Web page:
That’s when things get tricky. The surveyors told me they must weed out the fly-by-night salvors — those with cranes too small for the job or equipment that is not readily available. “We constantly get approached by guys who say ‘You need salvage work? I have all the equipment,’ ” says surveyor Mike McCook, the team’s salvage coordinator. “But they don’t — or it’s three states away.”
One such salvor solicited us while we sat in traffic on the way to Galveston Island. The driver saw the BoatU.S. cat team identification sign on the side of our SUV. The driver lowered his window and repeated — word for word — what McCook had told me. Wilson, who was also in our car, politely told the man thanks, but no thanks.
Saying “no” is part of the job. So is diplomacy. Surveyor Jim Wood was assigned Bayland Park Marina, where a 300-pound boat owner had proclaimed himself the sheriff of the marina and was standing guard with a shotgun 24/7. Wood became friendly with the fellow and was allowed to roam freely around the grounds and identify BoatU.S.-insured vessels. Thanks to Wood, the “sheriff” gave us (me, Croft and Parrow) no trouble when we arrived to walk the marina grounds.
I was intrigued by the big man who felt obligated to protect the boats from vandals. Wood told me he lived aboard one of the storm-damaged boats. “Do you think I can talk to him?” I asked Wood.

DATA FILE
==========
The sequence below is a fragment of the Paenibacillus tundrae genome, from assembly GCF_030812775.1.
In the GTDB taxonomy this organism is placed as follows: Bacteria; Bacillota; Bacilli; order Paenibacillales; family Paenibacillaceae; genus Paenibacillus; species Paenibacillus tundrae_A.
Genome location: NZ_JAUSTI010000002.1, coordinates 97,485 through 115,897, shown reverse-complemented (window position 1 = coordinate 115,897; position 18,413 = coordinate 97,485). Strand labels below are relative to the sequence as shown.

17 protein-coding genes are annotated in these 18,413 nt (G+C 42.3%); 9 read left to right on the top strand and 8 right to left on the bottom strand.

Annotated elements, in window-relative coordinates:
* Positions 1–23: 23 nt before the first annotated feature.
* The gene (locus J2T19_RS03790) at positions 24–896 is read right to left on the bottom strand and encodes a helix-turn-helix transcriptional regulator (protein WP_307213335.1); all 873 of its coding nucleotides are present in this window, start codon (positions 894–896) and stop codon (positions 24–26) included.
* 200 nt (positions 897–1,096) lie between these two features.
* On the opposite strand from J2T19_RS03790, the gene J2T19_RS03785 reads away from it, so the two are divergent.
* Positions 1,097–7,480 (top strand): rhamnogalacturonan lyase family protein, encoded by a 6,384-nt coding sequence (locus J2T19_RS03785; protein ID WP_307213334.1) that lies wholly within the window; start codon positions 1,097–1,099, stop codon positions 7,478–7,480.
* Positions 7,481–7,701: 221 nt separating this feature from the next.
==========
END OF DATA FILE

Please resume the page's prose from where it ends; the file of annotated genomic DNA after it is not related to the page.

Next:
“That’s not a good idea right now,” he replied. “He has a six-pack of beer in him and he has his shotgun.”
I agreed and headed off to take pictures of the 80 boats — and their docks — that Ike had lifted from the pilings and pushed a quarter-mile inland. The vessels — still tied in their slips — lay strewn across the road that leads to the marina.
“You can see the violence of the storm,” says McCook, pointing to the ripped up transom of a Sea Ray. “They didn’t just gently float in with the tide.”
Bad to worse
Despite their quarter-mile journey, the docks at Bayland Park were still in relatively good shape. Their concrete construction kept them in one piece.
This was not the case at Watergate. Ike completely destroyed 430 of 1,147 slips at Watergate, according to the center’s leasing agent, Sherrie Roy. All of the demolished docks were constructed of wood.